Voluntary Payments at the B2B Medium Skift

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Skift is a B2B medium for the travel industry that was launched in 2012. Skift offers journalistic content, data and services for both the tourism industry and business travel. After Skift initially raised high expectations among early investors and burned through their start-up financing, the founders Rafat Ali and Jason Clampet decided in 2014 to take a slower, less financially demanding development path than in the early years.

Nevertheless, Skift describes itself today as the largest marketing and information platform in the travel industry. A year ago, CNBC reported that Skift has annual sales of $10 million, employs 60 people and has been profitable since 2015. About 40% of its revenues come from advertising, another 40% from conferences and events and 20% from the sale of annual subscriptions to access statistics and special reports. These cost around $2,000 for a single license. But as a rule, individually negotiated company licenses should be the norm, for which between $10,000 and $15,000 are paid per year. Since spring of 2019, Skift has been working on the development of a metered paywall, which should also be used to monetize the free website in the reader market. In early 2020, everything was ready for its launch.

Then came coronavirus. Events were postponed (or had to be cancelled). The advertising business collapsed. Subscribers were reviewing their budgets. At the same time, the need for information grew extremely high, especially in the travel industry, which was affected by the crisis. And a specialist medium in the travel industry is perhaps even more affected by the coronavirus than other B2B media.

Skift reacted early and decisively. One third of its employees were put on forced leave and budgets for freelancers were cut. Because, by chance, the lease for the office space happens to expire in July of this year, Ali is considering continuing to run the company permanently from the home offices of Skift’s employees. Skift's strategy in the user market is very unusual for a B2B medium. Initially, the installation of the metered paywall was suspended. The subscription offer was supplemented by a monthly version of $295, so that corporate customers are flexible in their spending on the trade medium.

Since the beginning of March, Skift has also been asking its website users to make voluntary payments. Contributions of $50, $100, $250 or any other amount (as much as you want) are suggested. 99% of the users decide for one-time payments, says Jason Clampet in a video interview with Digiday.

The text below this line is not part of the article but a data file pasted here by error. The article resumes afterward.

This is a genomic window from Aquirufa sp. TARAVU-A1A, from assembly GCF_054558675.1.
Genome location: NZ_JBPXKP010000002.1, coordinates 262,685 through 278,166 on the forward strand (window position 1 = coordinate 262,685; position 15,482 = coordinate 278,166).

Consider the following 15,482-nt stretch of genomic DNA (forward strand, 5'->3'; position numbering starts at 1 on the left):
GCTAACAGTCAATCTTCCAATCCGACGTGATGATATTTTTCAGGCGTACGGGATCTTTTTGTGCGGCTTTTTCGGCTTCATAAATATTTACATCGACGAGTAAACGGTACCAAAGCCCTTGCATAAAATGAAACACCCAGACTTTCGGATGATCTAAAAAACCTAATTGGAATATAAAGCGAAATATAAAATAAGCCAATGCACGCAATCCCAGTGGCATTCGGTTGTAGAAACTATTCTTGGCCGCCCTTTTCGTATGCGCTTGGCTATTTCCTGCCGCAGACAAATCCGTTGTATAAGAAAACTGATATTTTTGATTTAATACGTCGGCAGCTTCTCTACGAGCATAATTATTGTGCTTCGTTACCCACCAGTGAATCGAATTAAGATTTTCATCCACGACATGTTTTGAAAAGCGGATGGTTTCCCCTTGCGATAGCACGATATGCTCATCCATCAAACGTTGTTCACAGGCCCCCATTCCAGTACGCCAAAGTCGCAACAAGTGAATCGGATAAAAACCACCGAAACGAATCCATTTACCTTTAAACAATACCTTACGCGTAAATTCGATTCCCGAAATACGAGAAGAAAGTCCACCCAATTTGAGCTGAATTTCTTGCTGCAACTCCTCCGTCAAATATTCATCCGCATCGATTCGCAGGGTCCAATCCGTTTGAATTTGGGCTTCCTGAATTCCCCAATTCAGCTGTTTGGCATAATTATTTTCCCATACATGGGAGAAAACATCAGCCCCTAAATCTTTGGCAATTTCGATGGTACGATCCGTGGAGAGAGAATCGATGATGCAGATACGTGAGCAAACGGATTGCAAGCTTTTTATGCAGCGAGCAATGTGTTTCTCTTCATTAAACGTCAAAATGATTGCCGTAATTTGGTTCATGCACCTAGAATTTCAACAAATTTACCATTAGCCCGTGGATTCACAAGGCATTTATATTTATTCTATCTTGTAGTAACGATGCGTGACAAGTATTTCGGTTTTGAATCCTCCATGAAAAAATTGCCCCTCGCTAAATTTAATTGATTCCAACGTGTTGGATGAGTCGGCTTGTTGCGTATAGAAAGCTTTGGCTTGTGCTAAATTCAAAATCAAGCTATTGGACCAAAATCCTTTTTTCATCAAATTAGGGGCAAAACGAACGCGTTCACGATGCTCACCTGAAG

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In order to limit the losses in the event business, Skift organizes webinars. The participants are not required to pay a fixed price; voluntary payment is requested.

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The pricing is designed in the same way as the contributions model, but without the 'pay regularly' option. In communication, the 'as much as you want' option is emphasized. "We know that this is a challenging time for the entire industry. We are offering this event on a pay-as-you-go basis.” A seminar in March on business travel attracted 3,000 participants. The average amount paid was $37. That would be over $100,000 in total revenue from voluntary user payments for a single webinar! In a video interview with Digiday, Jason Clampet reports that the average volunteer payment for a one-and-a-half to two-hour webinar was $33. Skift founder Rafat Ali describes the total revenues from the voluntary payment model as "significant additional revenues in the 6-digit range, which we did not have 35 days ago.” In the video interview with Digiday, however, he also predicts that "at some point goodwill will thin out.”

pvd says: That may be. But maybe he will be positively surprised. What surprises us is that a voluntary payment call in B2B works at all. After all, the classic B2B user submits his invoices to his company and has to justify expenses accordingly. 'I have donated' is likely to lead to critical questions in many accounting departments. The fact that it works in the travel sector could be due to the fact that there are still many micro-enterprises there. Rafat Ali calls these companies "pop and mom businesses", where the payers are only accountable to themselves. But it could also be that we are wrong here. That even in the B2B sector, a regular user is prepared to pay because they see the publication needs paying - or out of a sense of solidarity instead of 'compulsion.'

(Original article republished with the kind permission of Markus Schöberl, pv-digest.de)